Bioprinting: Creating pinhead replicas of human organs to fight COVID-19 and other ailments

d bioprinting of organs ella maru studio science photo library
Credit: Science Photo Library

Anthony Atala, the director of the Wake Forest Institute for Regenerative Medicine, and his team are… creating tiny replicas of human organs — some as small as a pinhead — to test drugs to fight Covid-19.

The team is constructing miniature lungs and colons — two organs particularly affected by the coronavirus — then sending them overnight by courier for testing at a biosafety lab at George Mason University in Fairfax, Va.

Dr. Atala says that the organoids allow researchers to analyze a drug’s impact on an organ “without the noise” of an individual’s metabolism.

ADVERTISEMENT

He cited Rezulin, a popular diabetes drug recalled in 2000 after there was evidence of liver failure. His lab tested an archived version of the drug, and Dr. Atala said that within two weeks, the liver toxicity became apparent. What accounts for the difference? An organoid replicates an organ in its purest form and offers data points that might not occur in clinical trials, he said, adding that the testing is additive to, rather than in lieu of, clinical trials.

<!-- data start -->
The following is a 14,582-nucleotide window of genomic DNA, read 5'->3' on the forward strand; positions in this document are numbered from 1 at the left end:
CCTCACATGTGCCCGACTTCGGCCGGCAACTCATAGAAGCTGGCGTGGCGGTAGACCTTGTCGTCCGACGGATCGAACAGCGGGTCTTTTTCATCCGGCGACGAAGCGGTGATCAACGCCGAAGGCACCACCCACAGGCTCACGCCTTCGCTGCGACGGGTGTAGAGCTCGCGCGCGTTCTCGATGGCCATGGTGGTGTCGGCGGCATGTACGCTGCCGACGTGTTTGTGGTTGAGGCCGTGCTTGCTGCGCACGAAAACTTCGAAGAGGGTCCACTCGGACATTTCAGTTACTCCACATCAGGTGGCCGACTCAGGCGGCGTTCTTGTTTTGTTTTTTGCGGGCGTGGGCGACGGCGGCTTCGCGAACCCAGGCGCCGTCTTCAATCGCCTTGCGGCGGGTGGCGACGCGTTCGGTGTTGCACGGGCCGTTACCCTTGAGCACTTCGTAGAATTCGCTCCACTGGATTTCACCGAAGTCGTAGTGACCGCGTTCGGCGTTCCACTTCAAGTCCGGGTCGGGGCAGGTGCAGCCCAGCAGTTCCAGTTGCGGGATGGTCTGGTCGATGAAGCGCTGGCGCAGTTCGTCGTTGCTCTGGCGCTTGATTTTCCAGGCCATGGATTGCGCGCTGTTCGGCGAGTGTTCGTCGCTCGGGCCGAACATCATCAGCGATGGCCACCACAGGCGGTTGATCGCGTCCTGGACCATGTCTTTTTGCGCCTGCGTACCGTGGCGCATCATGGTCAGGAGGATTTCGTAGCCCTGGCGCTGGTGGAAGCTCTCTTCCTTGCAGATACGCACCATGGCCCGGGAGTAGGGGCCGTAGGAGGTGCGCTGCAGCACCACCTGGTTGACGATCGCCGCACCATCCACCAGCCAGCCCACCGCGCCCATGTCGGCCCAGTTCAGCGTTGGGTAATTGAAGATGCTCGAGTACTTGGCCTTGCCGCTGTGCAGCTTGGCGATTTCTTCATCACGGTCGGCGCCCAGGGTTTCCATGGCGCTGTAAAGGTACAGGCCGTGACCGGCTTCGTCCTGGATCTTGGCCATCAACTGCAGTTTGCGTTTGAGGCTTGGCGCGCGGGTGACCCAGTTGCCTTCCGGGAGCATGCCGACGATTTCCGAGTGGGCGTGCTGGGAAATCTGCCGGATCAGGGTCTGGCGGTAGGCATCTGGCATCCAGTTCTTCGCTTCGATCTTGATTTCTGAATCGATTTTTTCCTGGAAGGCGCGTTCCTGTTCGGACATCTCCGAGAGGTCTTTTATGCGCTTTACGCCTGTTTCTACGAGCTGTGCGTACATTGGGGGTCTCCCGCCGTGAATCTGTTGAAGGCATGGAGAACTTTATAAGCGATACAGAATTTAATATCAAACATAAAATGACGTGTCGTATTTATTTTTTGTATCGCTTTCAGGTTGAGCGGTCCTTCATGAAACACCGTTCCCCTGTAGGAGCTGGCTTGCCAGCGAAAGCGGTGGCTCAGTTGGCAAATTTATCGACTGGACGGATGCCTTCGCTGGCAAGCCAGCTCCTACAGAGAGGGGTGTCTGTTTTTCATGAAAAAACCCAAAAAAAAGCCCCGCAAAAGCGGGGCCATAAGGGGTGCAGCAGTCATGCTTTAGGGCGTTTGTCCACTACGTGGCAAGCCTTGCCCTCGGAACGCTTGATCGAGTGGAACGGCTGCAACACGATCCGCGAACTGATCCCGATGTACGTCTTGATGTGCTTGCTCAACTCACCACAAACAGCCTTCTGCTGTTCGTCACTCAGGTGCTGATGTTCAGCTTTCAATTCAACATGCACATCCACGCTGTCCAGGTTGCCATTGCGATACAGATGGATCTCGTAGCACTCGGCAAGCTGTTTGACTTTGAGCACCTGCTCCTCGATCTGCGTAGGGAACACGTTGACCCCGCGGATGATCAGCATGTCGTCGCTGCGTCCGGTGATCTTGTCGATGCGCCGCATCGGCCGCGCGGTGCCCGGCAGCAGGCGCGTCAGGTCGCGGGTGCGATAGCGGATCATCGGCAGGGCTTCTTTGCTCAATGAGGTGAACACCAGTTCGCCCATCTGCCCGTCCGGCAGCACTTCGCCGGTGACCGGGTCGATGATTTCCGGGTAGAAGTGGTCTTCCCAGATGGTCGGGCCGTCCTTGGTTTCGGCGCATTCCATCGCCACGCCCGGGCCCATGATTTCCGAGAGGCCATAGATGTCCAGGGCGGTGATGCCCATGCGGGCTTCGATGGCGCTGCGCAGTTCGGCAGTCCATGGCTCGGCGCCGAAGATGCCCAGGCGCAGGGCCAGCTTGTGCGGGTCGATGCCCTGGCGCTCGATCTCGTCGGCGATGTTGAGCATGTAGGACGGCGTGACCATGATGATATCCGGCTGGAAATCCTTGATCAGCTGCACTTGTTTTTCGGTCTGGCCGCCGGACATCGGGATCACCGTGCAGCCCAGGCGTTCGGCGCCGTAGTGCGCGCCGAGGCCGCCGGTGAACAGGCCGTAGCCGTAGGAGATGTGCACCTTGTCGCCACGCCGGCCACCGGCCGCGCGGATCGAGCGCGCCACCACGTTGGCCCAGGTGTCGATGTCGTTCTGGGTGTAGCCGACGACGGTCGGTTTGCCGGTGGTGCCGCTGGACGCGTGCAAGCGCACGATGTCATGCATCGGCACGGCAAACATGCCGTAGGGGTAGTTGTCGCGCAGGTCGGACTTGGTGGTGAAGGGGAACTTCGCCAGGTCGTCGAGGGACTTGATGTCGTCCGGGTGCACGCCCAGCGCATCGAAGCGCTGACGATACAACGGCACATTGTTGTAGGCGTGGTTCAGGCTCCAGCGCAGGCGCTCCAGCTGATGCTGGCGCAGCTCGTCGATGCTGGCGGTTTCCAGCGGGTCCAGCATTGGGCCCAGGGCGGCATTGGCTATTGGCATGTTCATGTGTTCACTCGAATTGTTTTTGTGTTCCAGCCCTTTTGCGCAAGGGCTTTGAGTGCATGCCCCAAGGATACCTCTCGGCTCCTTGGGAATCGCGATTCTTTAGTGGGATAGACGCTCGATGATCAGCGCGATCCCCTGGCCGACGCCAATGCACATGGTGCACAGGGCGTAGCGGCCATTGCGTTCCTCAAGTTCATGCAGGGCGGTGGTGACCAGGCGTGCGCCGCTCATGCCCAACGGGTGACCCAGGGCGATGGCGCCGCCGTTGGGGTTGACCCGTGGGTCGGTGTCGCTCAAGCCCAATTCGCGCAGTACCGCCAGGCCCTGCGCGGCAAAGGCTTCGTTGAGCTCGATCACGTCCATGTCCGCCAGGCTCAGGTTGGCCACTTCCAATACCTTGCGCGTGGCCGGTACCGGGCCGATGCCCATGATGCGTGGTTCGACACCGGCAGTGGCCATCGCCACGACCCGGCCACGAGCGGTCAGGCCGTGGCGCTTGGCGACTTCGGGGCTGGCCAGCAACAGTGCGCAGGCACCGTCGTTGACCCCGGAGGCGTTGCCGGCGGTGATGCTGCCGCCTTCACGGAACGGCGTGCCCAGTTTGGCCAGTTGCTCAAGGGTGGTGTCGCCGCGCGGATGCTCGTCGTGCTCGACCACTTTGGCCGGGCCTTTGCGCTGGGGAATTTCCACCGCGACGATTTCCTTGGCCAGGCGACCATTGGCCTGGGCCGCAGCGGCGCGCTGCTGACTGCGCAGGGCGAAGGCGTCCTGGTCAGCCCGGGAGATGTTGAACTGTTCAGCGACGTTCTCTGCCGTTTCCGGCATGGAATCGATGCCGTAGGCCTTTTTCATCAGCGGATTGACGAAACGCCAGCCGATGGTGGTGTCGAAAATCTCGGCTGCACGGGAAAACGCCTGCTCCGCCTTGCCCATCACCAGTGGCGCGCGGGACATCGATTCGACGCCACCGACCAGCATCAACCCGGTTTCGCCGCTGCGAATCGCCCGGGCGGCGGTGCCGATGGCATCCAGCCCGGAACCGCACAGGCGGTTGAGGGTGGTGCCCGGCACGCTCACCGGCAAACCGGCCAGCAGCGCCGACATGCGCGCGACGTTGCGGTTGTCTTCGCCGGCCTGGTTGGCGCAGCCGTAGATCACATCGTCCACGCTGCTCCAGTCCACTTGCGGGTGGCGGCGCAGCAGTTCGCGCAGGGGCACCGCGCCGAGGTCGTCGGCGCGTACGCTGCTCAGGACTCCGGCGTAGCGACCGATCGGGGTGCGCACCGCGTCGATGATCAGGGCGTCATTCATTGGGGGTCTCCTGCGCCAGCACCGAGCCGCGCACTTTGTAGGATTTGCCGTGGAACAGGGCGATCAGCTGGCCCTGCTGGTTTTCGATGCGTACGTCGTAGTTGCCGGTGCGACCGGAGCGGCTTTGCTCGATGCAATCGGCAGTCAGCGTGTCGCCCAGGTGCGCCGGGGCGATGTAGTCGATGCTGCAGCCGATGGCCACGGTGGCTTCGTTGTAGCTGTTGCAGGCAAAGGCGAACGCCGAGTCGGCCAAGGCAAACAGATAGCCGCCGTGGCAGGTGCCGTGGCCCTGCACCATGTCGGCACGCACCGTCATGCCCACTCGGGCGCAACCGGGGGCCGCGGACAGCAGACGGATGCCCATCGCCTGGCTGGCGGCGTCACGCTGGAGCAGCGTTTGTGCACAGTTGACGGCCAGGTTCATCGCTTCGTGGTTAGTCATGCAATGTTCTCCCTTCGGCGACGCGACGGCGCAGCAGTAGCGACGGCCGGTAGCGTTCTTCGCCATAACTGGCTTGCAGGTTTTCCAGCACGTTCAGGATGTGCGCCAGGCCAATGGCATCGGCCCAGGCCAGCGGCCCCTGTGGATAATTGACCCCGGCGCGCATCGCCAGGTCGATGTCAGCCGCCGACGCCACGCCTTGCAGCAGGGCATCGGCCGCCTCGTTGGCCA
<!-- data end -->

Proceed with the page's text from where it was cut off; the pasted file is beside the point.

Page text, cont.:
Related article:  Can we eradicate malaria with promising new gene drive technique?
Follow the latest news and policy debates on agricultural biotech and biomedicine? Subscribe to our newsletter.

The team at Wake Forest is partnering with the technology company Oracle to capture the data from the organoids and analyze it with artificial intelligence. The project, known generally as the body-on-a-chip system, involves printing living tissue on a microchip to allow drugs to be studied for toxicity and efficacy even before clinical trials begin.

Read the original post

Outbreak Daily Digest
Biotech Facts & Fallacies
GLP Podcasts
Infographic: Here’s where GM crops are grown around the world today

Infographic: Here’s where GM crops are grown around the world today

Do you know where biotech crops are grown in the world? This updated ISAAA infographics show where biotech crops were ...
News on human & agricultural genetics and biotechnology delivered to your inbox.
glp menu logo outlined

Newsletter Subscription

* indicates required
Email Lists
Send this to a friend